I said, ‘I will watch my ways
and keep my tongue from sin;
I will put a muzzle on my mouth
while in the presence of the wicked.’
So I remained utterly silent,
not even saying anything good.
But my anguish increased;
my heart grew hot within me.
While I meditated, the fire burned;
then I spoke with my tongue:
‘Show me, Lord, my life’s end
and the number of my days;
let me know how fleeting my life is.
You have made my days a mere handbreadth;
the span of my years is as nothing before you.
Everyone is but a breath,
even those who seem secure.
‘Surely everyone goes around like a mere phantom;
in vain they rush about, heaping up wealth
without knowing whose it will finally be.
‘But now, Lord, what do I look for?
My hope is in you.
Save me from all my transgressions;
do not make me the scorn of fools.
I was silent; I would not open my mouth,
for you are the one who has done this.
Remove your scourge from me;
I am overcome by the blow of your hand.
When you rebuke and discipline anyone for their sin,
you consume their wealth like a moth –
surely everyone is but a breath.
‘Hear my prayer, Lord,
listen to my cry for help;
do not be deaf to my weeping.
I dwell with you as a foreigner,
a stranger, as all my ancestors were.
Look away from me, that I may enjoy life again
before I depart and am no more.’
– Psalm 39
Traditionally the book of Ecclesiastes is attributed to David’s son, King Solomon. It’s a good read, but a bundle of laughs it is not. Reading this Psalm makes you think, ‘like father, like son.’
Like Solomon, David is also conscious of the brevity of life (vv. 5, 6) and with it the seeming folly of our brief existence. David is not alone in his existential angst: Shakespeare’s Macbeth lamented that life ‘is a tale told by an idiot, full of sound and fury, signifying nothing.’
The Apostle Paul says we see through a glass darkly. That was even more so for David living in the days before Christ. Such melancholy thoughts can still trouble us today, we can be increasingly aware of our own mortality – not just as we get older, but illness, accidents, or the death of someone before their time all remind us how fragile our lives really are.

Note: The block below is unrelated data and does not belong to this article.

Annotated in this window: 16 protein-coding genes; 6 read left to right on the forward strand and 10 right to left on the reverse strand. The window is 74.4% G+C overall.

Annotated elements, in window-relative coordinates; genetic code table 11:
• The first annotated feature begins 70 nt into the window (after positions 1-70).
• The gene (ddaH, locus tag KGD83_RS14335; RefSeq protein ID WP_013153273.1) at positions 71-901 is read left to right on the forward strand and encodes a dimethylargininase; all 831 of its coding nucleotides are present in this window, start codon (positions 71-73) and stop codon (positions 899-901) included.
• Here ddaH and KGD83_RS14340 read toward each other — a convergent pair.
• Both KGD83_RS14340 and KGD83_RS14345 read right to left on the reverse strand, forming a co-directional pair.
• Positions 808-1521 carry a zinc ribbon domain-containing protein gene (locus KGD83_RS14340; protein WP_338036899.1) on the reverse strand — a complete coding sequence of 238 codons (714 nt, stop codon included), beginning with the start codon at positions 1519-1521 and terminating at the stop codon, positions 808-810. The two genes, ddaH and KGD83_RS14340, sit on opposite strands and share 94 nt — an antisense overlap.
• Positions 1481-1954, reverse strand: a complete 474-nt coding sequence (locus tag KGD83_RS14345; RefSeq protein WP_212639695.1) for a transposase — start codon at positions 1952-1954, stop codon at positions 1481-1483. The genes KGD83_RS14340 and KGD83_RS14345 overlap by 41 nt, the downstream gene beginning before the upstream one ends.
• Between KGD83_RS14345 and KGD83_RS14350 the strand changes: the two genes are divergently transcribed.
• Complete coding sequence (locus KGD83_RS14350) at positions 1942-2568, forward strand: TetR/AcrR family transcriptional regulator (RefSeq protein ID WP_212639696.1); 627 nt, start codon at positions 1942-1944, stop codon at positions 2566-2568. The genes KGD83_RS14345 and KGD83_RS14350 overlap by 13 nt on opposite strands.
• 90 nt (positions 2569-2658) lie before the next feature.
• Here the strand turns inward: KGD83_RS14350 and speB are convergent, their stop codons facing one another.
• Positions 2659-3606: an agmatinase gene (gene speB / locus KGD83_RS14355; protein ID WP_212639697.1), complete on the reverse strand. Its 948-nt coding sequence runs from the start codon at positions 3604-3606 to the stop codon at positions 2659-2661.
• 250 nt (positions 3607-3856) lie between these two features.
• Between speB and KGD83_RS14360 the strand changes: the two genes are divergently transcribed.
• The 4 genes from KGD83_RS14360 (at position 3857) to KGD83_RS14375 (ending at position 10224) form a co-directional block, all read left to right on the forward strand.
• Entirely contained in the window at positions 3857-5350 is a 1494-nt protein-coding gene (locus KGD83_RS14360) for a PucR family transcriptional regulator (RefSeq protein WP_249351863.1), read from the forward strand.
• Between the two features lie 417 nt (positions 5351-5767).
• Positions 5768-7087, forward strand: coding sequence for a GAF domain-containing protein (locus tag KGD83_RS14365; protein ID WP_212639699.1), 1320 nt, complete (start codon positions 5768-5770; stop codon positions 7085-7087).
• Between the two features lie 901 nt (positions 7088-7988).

We can exercise, eat healthily, not drink excessively and not drive like an idiot, but the truth is we have very little control over when we reach our expiry date. The central part of the Psalm asks for God’s help to face up to that lack of control we have over our lives. What has brought on those gloomy thoughts is unclear but it may well be a similar situation to that in the previous Psalm where David was suffering the consequences of his own sin. Presumably that also lies behind David’s initial reluctance to voice what he feels (vv. 1–3) – people don’t tend to be over-sympathetic when they know that we are suffering as a result of our own actions.
Keeping our doubts and our morose thoughts to our self is not a good idea. It’s not wise to burden everyone and anyone, but it is good if we can find people who will listen to us and be with us in our times of need. As Christians we are not called to self-reliance but to support one another and to ‘bear one another’s burdens’ (Galatians 6:2).
Not just the book of Psalms, but the Bible as a whole is brutally realistic about life. Questions are not censored but are asked of God. We may not have all the answers this side of eternity, but the good news is that we can share troubled thoughts with a God who is with us and who understands all that we are going through because he has experienced it himself ( Hebrews 2:14–18; 4:15).